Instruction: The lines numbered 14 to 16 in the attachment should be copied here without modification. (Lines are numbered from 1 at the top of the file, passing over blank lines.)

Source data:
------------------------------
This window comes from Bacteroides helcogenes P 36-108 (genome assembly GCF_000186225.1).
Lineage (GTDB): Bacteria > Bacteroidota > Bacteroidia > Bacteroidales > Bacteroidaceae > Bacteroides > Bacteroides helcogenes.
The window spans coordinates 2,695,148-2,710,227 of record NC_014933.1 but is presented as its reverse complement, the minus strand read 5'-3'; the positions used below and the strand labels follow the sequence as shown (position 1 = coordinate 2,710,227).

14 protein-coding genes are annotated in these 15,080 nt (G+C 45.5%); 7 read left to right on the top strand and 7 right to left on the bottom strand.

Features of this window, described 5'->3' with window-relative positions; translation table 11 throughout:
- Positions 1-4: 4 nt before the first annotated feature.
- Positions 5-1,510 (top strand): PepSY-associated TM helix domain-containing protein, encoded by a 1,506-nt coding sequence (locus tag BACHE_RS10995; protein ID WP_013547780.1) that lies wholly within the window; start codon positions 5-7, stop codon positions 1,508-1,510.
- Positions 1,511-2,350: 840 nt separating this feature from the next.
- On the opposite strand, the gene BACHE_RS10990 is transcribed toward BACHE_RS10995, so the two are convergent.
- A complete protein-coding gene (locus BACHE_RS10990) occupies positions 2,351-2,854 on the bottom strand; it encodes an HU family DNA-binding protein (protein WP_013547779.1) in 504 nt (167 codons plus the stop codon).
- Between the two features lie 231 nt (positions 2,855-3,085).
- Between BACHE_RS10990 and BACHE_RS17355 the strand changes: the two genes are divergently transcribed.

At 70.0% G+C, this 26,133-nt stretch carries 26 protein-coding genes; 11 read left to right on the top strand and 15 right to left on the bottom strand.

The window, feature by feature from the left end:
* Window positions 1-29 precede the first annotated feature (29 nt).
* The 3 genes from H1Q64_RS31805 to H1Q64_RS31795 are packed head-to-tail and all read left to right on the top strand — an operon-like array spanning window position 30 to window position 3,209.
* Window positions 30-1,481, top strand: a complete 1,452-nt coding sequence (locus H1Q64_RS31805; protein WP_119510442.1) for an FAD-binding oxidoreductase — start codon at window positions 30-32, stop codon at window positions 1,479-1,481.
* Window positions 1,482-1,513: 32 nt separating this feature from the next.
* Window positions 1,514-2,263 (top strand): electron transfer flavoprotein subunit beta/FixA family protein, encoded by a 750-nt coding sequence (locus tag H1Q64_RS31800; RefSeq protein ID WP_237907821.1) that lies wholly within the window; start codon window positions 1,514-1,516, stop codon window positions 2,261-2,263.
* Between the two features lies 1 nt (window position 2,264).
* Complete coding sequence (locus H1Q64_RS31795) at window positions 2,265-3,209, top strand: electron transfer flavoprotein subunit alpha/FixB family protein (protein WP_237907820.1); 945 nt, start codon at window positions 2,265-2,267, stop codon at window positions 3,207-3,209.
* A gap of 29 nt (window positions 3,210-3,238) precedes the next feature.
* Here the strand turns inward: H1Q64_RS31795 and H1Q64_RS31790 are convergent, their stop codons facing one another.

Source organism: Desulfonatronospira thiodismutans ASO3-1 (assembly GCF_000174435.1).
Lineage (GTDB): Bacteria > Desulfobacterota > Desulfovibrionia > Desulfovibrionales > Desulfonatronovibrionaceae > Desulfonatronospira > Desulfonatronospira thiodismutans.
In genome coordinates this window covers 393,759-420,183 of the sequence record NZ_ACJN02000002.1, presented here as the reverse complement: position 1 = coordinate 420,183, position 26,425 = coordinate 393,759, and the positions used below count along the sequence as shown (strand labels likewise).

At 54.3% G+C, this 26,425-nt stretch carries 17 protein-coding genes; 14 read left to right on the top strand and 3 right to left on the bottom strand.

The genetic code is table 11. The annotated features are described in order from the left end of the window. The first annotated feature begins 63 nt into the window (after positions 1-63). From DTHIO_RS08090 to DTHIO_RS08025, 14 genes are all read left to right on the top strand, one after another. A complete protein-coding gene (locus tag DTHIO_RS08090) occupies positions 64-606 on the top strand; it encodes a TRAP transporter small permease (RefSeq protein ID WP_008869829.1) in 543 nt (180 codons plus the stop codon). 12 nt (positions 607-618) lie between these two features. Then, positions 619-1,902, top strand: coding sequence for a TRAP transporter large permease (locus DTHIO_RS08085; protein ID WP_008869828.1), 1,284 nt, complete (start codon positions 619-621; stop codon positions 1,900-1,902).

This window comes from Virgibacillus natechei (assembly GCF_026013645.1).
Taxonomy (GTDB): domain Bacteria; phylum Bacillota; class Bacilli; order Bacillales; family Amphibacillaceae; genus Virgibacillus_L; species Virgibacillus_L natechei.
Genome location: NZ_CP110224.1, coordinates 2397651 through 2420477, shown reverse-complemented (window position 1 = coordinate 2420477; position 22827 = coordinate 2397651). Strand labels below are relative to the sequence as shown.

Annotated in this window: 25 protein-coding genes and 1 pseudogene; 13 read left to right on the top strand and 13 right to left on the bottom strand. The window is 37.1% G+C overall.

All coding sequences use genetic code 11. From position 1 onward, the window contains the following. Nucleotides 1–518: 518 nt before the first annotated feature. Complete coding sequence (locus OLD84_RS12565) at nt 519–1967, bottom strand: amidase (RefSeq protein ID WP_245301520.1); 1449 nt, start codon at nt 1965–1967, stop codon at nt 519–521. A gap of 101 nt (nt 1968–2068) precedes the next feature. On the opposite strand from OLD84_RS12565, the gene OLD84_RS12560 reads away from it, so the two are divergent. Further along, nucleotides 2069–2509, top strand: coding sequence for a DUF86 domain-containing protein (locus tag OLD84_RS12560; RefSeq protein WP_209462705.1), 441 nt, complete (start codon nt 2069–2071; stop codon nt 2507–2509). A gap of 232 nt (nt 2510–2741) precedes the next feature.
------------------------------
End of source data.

The window, feature by feature from the left end:
* Window positions 1-29 precede the first annotated feature (29 nt).
* The 3 genes from H1Q64_RS31805 to H1Q64_RS31795 are packed head-to-tail and all read left to right on the top strand — an operon-like array spanning window position 30 to window position 3,209.